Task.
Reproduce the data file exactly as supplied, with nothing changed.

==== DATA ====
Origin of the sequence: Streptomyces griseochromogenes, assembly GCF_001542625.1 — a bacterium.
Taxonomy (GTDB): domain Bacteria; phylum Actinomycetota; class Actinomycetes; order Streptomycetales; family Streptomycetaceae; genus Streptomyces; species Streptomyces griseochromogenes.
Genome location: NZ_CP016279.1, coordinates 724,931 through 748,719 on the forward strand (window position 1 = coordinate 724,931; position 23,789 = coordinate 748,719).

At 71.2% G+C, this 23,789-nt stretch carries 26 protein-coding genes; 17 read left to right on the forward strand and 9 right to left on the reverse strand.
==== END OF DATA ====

Origin of the sequence: Streptomyces griseochromogenes, assembly GCF_001542625.1 — a bacterium.
Taxonomy (GTDB): domain Bacteria; phylum Actinomycetota; class Actinomycetes; order Streptomycetales; family Streptomycetaceae; genus Streptomyces; species Streptomyces griseochromogenes.
Genome location: NZ_CP016279.1, coordinates 724,931 through 748,719 on the forward strand (window position 1 = coordinate 724,931; position 23,789 = coordinate 748,719).

At 71.2% G+C, this 23,789-nt stretch carries 26 protein-coding genes; 17 read left to right on the forward strand and 9 right to left on the reverse strand.